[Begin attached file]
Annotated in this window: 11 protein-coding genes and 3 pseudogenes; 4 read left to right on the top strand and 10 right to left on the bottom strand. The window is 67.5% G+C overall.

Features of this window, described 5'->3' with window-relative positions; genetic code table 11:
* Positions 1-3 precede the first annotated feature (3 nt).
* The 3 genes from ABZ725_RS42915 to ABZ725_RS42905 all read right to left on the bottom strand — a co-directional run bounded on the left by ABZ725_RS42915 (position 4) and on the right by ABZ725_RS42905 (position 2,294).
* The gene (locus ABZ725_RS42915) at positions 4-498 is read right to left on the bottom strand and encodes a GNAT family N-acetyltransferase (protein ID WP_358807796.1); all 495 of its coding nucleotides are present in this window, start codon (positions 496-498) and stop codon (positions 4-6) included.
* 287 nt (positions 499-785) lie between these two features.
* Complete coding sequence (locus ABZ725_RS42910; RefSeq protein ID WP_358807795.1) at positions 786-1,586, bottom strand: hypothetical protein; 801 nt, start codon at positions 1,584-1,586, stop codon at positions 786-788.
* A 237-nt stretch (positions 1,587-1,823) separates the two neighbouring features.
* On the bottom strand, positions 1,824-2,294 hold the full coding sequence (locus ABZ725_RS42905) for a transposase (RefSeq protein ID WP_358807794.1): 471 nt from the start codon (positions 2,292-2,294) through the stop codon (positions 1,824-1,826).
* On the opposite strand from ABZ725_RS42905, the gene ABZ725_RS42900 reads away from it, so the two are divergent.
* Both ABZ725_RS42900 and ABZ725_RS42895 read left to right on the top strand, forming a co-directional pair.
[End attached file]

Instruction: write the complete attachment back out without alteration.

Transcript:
Annotated in this window: 11 protein-coding genes and 3 pseudogenes; 4 read left to right on the top strand and 10 right to left on the bottom strand. The window is 67.5% G+C overall.

Features of this window, described 5'->3' with window-relative positions; genetic code table 11:
* Positions 1-3 precede the first annotated feature (3 nt).
* The 3 genes from ABZ725_RS42915 to ABZ725_RS42905 all read right to left on the bottom strand — a co-directional run bounded on the left by ABZ725_RS42915 (position 4) and on the right by ABZ725_RS42905 (position 2,294).
* The gene (locus ABZ725_RS42915) at positions 4-498 is read right to left on the bottom strand and encodes a GNAT family N-acetyltransferase (protein ID WP_358807796.1); all 495 of its coding nucleotides are present in this window, start codon (positions 496-498) and stop codon (positions 4-6) included.
* 287 nt (positions 499-785) lie between these two features.
* Complete coding sequence (locus ABZ725_RS42910; RefSeq protein ID WP_358807795.1) at positions 786-1,586, bottom strand: hypothetical protein; 801 nt, start codon at positions 1,584-1,586, stop codon at positions 786-788.
* A 237-nt stretch (positions 1,587-1,823) separates the two neighbouring features.
* On the bottom strand, positions 1,824-2,294 hold the full coding sequence (locus ABZ725_RS42905) for a transposase (RefSeq protein ID WP_358807794.1): 471 nt from the start codon (positions 2,292-2,294) through the stop codon (positions 1,824-1,826).
* On the opposite strand from ABZ725_RS42905, the gene ABZ725_RS42900 reads away from it, so the two are divergent.
* Both ABZ725_RS42900 and ABZ725_RS42895 read left to right on the top strand, forming a co-directional pair.